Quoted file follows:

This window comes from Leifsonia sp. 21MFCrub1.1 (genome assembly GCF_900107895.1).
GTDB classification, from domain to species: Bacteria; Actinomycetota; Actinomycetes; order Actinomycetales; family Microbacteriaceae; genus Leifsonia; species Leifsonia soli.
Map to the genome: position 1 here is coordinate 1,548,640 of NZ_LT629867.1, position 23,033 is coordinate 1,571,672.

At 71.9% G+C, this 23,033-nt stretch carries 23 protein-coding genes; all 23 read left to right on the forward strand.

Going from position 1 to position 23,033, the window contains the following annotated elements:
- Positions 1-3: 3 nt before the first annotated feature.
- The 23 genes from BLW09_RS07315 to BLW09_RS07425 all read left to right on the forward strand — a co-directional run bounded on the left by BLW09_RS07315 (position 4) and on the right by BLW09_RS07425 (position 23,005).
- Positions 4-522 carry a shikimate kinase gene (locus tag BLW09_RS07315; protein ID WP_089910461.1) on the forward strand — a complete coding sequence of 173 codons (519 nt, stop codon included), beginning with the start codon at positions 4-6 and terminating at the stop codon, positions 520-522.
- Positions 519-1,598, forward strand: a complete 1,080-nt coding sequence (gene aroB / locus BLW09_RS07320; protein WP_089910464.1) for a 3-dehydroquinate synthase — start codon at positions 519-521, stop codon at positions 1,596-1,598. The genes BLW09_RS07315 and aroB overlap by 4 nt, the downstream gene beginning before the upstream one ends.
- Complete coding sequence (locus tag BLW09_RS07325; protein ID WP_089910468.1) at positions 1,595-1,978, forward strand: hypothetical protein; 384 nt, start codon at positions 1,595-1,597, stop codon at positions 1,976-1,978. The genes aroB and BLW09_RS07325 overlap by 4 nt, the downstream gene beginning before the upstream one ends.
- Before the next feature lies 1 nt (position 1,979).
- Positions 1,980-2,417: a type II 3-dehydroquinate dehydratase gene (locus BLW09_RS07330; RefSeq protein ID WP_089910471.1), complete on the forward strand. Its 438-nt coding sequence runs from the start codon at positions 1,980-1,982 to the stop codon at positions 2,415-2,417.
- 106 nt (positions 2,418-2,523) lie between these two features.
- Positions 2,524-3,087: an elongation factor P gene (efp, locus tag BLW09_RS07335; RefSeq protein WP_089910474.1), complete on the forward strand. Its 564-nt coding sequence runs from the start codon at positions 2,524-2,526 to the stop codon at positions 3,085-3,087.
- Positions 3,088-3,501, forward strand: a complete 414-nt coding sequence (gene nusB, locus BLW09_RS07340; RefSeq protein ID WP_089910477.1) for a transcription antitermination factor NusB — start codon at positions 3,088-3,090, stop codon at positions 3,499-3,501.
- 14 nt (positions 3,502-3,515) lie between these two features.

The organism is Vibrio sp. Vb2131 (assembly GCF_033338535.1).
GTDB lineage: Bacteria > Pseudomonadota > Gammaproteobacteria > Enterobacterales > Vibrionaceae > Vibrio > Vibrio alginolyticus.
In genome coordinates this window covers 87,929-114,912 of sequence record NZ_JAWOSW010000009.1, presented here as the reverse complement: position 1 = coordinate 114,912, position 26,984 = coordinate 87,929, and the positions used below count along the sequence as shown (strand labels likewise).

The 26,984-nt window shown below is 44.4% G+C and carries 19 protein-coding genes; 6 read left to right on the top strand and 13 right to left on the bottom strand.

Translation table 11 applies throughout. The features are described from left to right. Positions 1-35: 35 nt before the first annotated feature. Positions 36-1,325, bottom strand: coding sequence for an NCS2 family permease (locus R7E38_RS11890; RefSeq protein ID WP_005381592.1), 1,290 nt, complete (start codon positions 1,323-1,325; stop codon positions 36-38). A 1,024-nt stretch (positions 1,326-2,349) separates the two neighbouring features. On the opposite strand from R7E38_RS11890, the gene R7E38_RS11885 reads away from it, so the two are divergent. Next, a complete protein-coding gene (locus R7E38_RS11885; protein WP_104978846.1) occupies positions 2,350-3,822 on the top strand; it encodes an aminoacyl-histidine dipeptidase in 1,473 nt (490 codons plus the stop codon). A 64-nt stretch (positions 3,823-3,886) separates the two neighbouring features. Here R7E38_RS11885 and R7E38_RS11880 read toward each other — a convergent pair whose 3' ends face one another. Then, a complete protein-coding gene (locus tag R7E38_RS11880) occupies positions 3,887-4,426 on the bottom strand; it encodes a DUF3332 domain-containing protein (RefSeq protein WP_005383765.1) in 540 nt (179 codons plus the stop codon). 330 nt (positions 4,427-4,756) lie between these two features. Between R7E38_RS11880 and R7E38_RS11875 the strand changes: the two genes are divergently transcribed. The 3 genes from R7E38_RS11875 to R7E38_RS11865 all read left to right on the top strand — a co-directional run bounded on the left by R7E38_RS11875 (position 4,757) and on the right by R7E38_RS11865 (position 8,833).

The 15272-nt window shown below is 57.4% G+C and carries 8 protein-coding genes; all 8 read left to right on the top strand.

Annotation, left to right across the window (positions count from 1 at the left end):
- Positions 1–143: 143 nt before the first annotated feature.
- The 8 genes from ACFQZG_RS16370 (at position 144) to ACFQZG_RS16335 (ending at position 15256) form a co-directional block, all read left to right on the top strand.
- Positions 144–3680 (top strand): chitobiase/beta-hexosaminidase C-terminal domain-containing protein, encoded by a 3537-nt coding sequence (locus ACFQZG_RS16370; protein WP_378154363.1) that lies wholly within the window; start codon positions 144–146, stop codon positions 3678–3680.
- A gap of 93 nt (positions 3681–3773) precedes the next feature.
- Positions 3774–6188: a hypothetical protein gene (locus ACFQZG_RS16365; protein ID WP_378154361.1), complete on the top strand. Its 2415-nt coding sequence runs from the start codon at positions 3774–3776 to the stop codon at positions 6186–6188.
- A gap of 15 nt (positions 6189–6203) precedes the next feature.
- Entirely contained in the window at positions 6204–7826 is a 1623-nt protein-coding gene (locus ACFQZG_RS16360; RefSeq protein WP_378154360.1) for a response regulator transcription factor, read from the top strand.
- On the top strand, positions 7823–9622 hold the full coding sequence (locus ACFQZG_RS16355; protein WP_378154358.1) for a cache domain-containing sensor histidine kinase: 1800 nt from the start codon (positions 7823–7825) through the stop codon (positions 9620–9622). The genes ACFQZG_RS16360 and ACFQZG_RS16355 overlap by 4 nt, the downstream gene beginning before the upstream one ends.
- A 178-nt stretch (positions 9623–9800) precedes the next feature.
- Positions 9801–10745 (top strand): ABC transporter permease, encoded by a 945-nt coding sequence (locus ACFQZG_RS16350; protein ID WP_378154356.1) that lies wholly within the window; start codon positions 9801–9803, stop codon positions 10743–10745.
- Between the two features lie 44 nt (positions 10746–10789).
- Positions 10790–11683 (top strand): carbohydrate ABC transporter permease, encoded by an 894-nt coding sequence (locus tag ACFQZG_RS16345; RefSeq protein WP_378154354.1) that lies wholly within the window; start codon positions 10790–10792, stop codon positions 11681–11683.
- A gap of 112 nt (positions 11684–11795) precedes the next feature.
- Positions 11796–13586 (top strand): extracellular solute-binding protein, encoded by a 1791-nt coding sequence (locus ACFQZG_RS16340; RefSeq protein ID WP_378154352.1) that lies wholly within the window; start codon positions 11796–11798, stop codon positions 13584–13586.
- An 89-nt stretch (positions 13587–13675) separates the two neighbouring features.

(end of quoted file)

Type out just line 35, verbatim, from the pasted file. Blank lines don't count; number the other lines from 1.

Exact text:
- Positions 10790–11683 (top strand): carbohydrate ABC transporter permease, encoded by an 894-nt coding sequence (locus tag ACFQZG_RS16345; RefSeq protein WP_378154354.1) that lies wholly within the window; start codon positions 10790–10792, stop codon positions 11681–11683.